from the oh,-look,-a-squirrel dept
Last May, Techdirt wrote about a draft version of a study of how China deploys its vast “50 Cent Party” propagandists — named for the amount of money they are supposedly paid for every post — to control discourse online. The final version of the paper, entitled “How the Chinese Government Fabricates Social Media Posts for Strategic Distraction, not Engaged Argument,” has now appeared, and it includes a fascinating appendix:
We describe here a rare tacit confirmation of the existence of the 50c party, as well as an apparent admission to the accuracy of our leaked archive and the veracity of our empirical results, all unexpectedly offered by the Chinese government in response to our work.
As the Appendix explains, the draft version of the paper received a huge amount of international attention when it was released last year. Most significantly, Global Times, a newspaper published by the People’s Daily, the Chinese Communist Party (CCP)’s primary mouthpiece, wrote an editorial on the study. Although this isn’t an official statement from the Chinese authorities, the Appendix points out that it is reasonable to interpret it as a close approximation to their views. Along the way, it provides some invaluable insights into the online world in China. For example, by comparing public comments on the editorial with those found elsewhere on Chinese social media, the researchers were able to judge how the Chinese people viewed the use of “strategic distraction” to control online discussions:
Our estimates indicate that 82% of the comments on the paper’s website which expressed an opinion supported China’s system of public opinion guidance (with 15% critical). Yet, among the likely broader audience found on Weibo [China’s home-grown version of Twitter], only 30% were supportive (with 63% critical)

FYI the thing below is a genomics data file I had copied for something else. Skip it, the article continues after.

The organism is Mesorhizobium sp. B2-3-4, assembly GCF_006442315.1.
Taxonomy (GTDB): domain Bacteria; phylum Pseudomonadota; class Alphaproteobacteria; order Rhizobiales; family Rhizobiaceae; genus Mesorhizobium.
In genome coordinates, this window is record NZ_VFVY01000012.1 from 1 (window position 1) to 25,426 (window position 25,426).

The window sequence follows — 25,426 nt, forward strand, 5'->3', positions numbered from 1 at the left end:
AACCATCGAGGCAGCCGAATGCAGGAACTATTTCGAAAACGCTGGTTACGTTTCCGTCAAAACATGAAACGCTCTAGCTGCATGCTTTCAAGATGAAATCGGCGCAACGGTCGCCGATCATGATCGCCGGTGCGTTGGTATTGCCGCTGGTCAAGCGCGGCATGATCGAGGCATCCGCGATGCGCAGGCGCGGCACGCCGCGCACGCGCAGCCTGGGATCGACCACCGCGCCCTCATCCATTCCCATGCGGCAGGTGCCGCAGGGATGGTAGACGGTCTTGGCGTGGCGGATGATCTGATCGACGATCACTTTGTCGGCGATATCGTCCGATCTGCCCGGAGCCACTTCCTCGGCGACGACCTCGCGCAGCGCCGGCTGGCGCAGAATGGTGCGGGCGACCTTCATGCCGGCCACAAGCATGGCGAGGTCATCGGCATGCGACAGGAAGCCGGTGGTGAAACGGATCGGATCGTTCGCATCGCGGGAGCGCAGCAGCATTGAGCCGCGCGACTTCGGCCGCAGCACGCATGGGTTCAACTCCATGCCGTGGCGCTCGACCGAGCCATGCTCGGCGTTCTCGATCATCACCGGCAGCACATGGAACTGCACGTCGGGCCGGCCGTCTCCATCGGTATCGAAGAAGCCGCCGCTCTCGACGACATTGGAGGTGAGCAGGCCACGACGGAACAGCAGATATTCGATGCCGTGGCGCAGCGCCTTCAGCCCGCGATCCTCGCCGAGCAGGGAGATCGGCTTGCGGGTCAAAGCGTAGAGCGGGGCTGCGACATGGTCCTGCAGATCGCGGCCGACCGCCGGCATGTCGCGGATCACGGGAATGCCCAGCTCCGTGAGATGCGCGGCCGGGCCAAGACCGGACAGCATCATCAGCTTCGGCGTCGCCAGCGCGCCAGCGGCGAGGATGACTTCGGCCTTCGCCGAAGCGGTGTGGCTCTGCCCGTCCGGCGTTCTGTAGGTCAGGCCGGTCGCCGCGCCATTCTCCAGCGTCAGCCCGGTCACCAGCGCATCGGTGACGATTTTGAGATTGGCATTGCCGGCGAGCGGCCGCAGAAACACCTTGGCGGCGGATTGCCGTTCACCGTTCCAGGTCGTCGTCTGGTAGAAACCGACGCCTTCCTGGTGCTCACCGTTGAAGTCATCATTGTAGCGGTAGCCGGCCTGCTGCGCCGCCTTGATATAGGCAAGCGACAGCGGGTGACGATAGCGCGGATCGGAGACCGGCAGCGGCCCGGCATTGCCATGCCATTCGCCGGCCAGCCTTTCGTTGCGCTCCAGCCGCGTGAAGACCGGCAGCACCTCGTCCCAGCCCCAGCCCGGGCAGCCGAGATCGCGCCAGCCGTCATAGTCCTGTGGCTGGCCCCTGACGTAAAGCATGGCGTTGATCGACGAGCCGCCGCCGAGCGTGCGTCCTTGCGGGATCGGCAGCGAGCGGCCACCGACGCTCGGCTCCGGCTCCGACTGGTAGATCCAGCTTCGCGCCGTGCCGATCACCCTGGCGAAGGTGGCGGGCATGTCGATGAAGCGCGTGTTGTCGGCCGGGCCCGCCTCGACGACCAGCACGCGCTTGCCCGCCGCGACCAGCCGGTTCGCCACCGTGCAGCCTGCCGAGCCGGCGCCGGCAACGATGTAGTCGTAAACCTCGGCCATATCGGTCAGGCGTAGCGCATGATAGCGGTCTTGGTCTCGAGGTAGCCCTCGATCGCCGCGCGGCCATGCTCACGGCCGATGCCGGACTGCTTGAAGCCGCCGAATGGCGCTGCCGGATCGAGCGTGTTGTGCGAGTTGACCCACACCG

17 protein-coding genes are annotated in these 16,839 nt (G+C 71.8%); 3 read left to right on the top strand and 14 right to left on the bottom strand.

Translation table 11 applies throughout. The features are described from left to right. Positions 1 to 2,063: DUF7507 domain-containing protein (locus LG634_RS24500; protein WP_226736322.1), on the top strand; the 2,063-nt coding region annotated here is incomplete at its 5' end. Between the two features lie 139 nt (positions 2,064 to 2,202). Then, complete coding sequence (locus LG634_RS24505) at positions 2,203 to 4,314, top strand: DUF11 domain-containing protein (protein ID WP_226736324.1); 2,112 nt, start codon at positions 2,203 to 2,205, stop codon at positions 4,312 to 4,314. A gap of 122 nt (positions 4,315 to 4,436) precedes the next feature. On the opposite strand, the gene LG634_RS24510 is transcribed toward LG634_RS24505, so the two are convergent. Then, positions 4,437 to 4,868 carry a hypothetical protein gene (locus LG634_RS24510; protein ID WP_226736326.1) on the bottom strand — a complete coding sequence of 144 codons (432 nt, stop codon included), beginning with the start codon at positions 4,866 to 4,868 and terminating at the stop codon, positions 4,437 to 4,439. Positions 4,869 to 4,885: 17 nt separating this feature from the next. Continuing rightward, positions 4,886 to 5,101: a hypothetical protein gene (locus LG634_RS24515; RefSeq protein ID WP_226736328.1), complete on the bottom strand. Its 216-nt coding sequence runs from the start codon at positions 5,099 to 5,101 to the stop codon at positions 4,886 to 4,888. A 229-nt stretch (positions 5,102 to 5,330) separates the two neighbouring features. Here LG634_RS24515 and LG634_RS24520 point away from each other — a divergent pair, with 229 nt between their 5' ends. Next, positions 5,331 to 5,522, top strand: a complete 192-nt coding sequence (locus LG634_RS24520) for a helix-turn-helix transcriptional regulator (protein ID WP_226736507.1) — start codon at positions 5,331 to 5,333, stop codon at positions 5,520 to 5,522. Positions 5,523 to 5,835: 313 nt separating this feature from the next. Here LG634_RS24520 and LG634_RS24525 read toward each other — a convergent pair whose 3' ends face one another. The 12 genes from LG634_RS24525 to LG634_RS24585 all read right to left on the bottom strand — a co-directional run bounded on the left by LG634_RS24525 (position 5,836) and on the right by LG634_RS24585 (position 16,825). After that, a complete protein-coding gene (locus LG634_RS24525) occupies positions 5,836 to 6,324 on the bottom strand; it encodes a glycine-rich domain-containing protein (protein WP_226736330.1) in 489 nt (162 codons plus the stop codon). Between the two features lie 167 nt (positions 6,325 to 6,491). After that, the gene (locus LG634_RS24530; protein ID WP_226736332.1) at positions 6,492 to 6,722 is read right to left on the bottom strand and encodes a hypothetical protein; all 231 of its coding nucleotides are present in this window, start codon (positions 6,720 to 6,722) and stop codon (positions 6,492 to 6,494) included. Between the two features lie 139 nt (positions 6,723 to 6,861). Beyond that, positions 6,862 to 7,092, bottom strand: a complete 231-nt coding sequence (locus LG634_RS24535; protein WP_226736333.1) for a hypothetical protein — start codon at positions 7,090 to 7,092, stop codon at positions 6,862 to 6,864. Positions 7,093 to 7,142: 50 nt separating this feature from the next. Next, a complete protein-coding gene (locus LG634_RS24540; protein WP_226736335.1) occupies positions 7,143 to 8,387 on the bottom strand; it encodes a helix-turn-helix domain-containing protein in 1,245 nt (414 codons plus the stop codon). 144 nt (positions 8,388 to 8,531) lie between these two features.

That contradicts a central claim of the editorial, which is that “Chinese society is generally in agreement regarding the necessity of ‘public opinion guidance’.” The researchers also note that indirectly the editorial confirms four important claims they made in their original paper.
First, although the Global Times has English and Chinese editions, with many articles published in both languages, the editorial about our paper was published only in Chinese. That is, even though it objected to how the story was covered in the international press, the CCP was primarily addressing its own people. This seems to be a regular strategy of the regime and is consistent with our interpretation of their main perceived threats being their own people rather than Western powers.
Moreover, not only did the editorial not deny that the 50 Cent Army operated on a massive scale — probably impossible, since Chinese citizens know full well it exists — it took no issue with any of the conclusions drawn by the researchers. As the latter wrote:
We (inadvertently) asked the Chinese government whether they agreed with our results, and they effectively concurred. Although social scientists often conduct interviews of individual public officials, we are grateful for the unusual, if not unprecedented, chance to pose questions to an organ of the Chinese government and have it respond, for all practical purposes, as a government, or at least in a way that represents it.
However, arguably the most important point is the following:
In the editorial, the government also acknowledges that the purpose of public opinion guidance is to constrain or stop the spread of “hot button issues” that go viral on-line or “grassroots social issues” that have collective action potential. This also confirms a central point of our work.
When Techdirt first wrote about this work last year, it was undoubtedly interesting, and added to our knowledge of how governments flood the Internet with false information. But in the wake of the events of the last few days, during which the White House has disseminated what it calls “alternative facts,” and “collective action” has emerged as a key political response, it has acquired a heightened relevance.